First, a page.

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Saturday, January 16, 2016

Lesser Ury

Strolling in the Forest, 1923, Lesser Ury
Little more than a hundred years ago, an Ohio, newspaper editor, Tess Flanders, coined the expression, "A picture is worth a thousand words." Some wit years later quoted a fictitious Chinese proverb to the effect, "One-thousand and one words are worth more than a picture." Both phrases are something along the line of what I'm faced with every day in choosing an artist about whom to write. Quite often artists I would like to discuss have precious few paintings readily available; while many other artists, barely worth mentioning, have virtual stockpiles of pictorial resources from which to glean a few of their best pieces as a supplement to what is often a rather meager text detailing their art and the life's story which created them. The latter is the case with the German Impressionist, Lesser Ury.

Ladies Coming Out of a Cab, 1920, Lesser Ury
I like Ury's work. Really, I do. I like Impressionism and Ury good at it, probably better than most; but he's by no means outstanding as a painter. Take Ury's Strolling in the Forrest (top) dating from 1923, for instance. It's a beautiful painting, glorious in color, assured and quite impressive as to technique. But, first of all, it's a rather "tired" subject, not typical of Ury's work in general, either as to content or color, though the one-point perspective composition appears quite often in the artist's urban landscapes. Ladies Coming Out of a Cab (above) from 1920 has much more in common with the main body of the artist's early 20th-century works. The man apparently liked to sit out in the rain to paint the turn of the century Paris and Berlin street scenes for which he is most well known (but not famous).

For a landscape painter, Ury painted quite a number of outstanding self-portraits.
Even though Ury is usually referred to as a German artist, he was, in fact born in the town of Birnbaum located in what is now western Poland, though the area has, at various times been part of Germany and Leo Lesser Ury did spend most of his life living and working in Berlin. Born in 1861, his father was a baker, who moved his family to Berlin when his son was ten. The boy was apprenticed to a local artist for a time before heading for Dusseldorf at the age of fifteen to study at the Kunstakademie. He also spent time studying in Brussels, Paris, Stuttgart, and other locations, before returning to Berlin in 1887. His first exhibition, two years later, was not well received. Likely as a result, Ury joined the Munich Secession in 1893. The Munich group was one of the several secessions formed by progressive artists in Germany and Austria in the latter years of the 19th-century. Returning to Berlin in 1901 he exhibited at various times with the Berlin Secession, most notably in 1922, when he had a major exhibition. By that time Ury's reputation had grown and his paintings were in demand. His subjects were rural and urban landscapes along with interior scenes, all in an Impressionistic manner using subdued tones of figures in a darkened interior or the effects of streetlights at night. Having already mentioned that a picture is worth a thousand words, below are a few thousand words on Lesser Ury as seen in his paintings.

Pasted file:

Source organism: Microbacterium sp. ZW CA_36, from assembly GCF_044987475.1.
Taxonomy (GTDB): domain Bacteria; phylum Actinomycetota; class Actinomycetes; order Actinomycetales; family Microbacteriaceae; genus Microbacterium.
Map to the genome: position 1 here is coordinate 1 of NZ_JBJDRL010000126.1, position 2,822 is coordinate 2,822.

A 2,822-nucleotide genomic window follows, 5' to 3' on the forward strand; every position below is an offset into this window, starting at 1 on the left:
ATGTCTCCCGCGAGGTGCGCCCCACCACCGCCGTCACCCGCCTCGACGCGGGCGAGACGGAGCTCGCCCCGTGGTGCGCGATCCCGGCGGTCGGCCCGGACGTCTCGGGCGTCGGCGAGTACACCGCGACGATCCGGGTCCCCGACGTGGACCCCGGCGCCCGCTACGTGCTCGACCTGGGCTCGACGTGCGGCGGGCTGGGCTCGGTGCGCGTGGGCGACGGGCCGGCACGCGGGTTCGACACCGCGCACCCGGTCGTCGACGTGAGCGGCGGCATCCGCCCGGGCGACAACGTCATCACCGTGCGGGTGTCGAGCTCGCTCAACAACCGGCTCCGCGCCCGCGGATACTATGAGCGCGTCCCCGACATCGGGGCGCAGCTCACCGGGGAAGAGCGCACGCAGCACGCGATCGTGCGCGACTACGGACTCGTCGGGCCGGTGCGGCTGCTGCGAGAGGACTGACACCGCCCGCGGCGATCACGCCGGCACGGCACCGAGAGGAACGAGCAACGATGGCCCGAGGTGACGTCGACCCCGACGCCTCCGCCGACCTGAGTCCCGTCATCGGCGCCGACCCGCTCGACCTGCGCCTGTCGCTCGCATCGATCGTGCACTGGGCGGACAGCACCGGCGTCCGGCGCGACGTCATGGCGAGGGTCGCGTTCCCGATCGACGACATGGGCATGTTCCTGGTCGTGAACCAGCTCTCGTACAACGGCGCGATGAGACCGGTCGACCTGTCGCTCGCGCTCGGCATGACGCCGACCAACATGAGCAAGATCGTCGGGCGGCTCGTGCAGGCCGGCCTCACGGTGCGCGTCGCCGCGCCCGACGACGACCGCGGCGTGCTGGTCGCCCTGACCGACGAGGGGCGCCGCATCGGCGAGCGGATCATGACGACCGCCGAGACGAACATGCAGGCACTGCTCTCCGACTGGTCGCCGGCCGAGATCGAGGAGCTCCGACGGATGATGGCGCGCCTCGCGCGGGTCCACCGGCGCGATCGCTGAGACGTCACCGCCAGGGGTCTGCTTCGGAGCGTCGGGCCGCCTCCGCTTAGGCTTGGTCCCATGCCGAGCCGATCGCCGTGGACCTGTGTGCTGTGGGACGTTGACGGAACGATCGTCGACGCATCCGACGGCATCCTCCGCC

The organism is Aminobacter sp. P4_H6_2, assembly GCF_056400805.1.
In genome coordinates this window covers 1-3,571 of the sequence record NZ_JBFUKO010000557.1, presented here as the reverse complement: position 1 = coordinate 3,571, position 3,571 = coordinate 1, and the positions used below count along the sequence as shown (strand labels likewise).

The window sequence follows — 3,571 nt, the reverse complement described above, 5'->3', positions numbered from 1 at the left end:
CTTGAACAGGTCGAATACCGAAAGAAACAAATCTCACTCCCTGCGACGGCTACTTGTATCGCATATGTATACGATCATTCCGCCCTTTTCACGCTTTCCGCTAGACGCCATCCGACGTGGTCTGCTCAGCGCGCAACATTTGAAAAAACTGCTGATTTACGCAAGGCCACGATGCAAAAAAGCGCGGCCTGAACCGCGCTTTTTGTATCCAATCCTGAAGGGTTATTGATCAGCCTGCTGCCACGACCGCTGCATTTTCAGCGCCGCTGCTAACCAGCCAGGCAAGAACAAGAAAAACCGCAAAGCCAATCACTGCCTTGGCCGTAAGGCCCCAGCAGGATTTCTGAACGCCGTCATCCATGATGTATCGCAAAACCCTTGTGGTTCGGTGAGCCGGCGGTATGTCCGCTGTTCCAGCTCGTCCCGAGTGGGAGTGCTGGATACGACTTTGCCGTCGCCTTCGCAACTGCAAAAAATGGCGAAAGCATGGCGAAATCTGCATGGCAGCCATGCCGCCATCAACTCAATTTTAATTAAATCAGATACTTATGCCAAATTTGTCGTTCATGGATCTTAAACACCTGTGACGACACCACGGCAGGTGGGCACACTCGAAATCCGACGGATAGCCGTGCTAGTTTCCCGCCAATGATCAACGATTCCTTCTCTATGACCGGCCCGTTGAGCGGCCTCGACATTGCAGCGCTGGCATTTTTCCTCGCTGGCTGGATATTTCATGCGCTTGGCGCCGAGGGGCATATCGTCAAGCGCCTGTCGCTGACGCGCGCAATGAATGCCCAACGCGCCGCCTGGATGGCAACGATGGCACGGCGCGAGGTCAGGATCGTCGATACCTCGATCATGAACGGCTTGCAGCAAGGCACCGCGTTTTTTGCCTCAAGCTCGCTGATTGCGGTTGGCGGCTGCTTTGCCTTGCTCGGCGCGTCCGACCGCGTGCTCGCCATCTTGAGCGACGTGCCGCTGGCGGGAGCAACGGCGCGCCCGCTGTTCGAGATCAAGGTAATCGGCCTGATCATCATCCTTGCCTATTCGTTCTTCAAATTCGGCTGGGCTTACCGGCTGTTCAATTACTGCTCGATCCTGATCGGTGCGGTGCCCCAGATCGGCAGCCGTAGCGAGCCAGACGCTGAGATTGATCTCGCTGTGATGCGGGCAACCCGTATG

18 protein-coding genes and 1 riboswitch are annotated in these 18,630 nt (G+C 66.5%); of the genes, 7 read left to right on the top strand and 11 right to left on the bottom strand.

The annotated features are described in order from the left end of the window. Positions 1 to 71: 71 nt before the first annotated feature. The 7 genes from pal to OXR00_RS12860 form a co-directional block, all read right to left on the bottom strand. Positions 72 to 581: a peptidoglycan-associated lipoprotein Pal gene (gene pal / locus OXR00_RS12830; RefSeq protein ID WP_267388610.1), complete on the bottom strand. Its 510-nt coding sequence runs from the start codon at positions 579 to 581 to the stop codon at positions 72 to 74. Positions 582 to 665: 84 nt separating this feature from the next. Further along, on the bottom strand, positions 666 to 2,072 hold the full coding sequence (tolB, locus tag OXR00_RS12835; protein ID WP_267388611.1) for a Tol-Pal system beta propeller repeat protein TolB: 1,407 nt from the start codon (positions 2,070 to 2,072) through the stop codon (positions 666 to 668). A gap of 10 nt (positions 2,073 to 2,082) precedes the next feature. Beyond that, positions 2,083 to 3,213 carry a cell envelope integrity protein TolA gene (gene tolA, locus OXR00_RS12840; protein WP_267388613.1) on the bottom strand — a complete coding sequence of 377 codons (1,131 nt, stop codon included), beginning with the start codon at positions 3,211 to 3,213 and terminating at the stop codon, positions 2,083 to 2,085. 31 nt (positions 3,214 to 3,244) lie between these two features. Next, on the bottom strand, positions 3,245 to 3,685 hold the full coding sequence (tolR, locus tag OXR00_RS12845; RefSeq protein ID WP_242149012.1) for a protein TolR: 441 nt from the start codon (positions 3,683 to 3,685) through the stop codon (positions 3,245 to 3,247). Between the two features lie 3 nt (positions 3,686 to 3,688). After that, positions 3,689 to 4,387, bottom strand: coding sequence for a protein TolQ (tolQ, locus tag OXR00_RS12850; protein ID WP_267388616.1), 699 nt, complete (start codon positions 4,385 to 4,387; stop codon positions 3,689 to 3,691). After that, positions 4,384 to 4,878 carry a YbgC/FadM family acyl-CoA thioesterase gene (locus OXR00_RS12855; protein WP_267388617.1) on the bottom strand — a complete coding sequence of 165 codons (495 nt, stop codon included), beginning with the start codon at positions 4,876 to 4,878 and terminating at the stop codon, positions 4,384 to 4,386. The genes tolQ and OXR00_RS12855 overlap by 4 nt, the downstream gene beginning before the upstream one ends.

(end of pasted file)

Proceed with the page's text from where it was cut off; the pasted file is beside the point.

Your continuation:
I wonder what he did on days when it didn't rain.
Ury's waterlogged street scenes became bestsellers.
He painted dozens of copies of each one.
Lesser Ury developed a habit of repeating these compositions in order to sell them while retaining the original. This endeavor quickly made for inferior copies which has harmed his reputation. His Tiergarten in Winter (below), from 1892, like his autumn scene at the top are not typical of most of Ury's work. The same could easily be said of his irate Moses Smashes the Tablets of the Law (bottom), from 1905. Always introverted and distrustful of people, Ury became increasingly reclusive in his later years. He died in Berlin in 1931 a few days short of seventieth birthday.

Tiergarten in Winter, 1892, Lesser Ury

Moses Smashes the Tablets of the Law,
1905, Lesser Ury.

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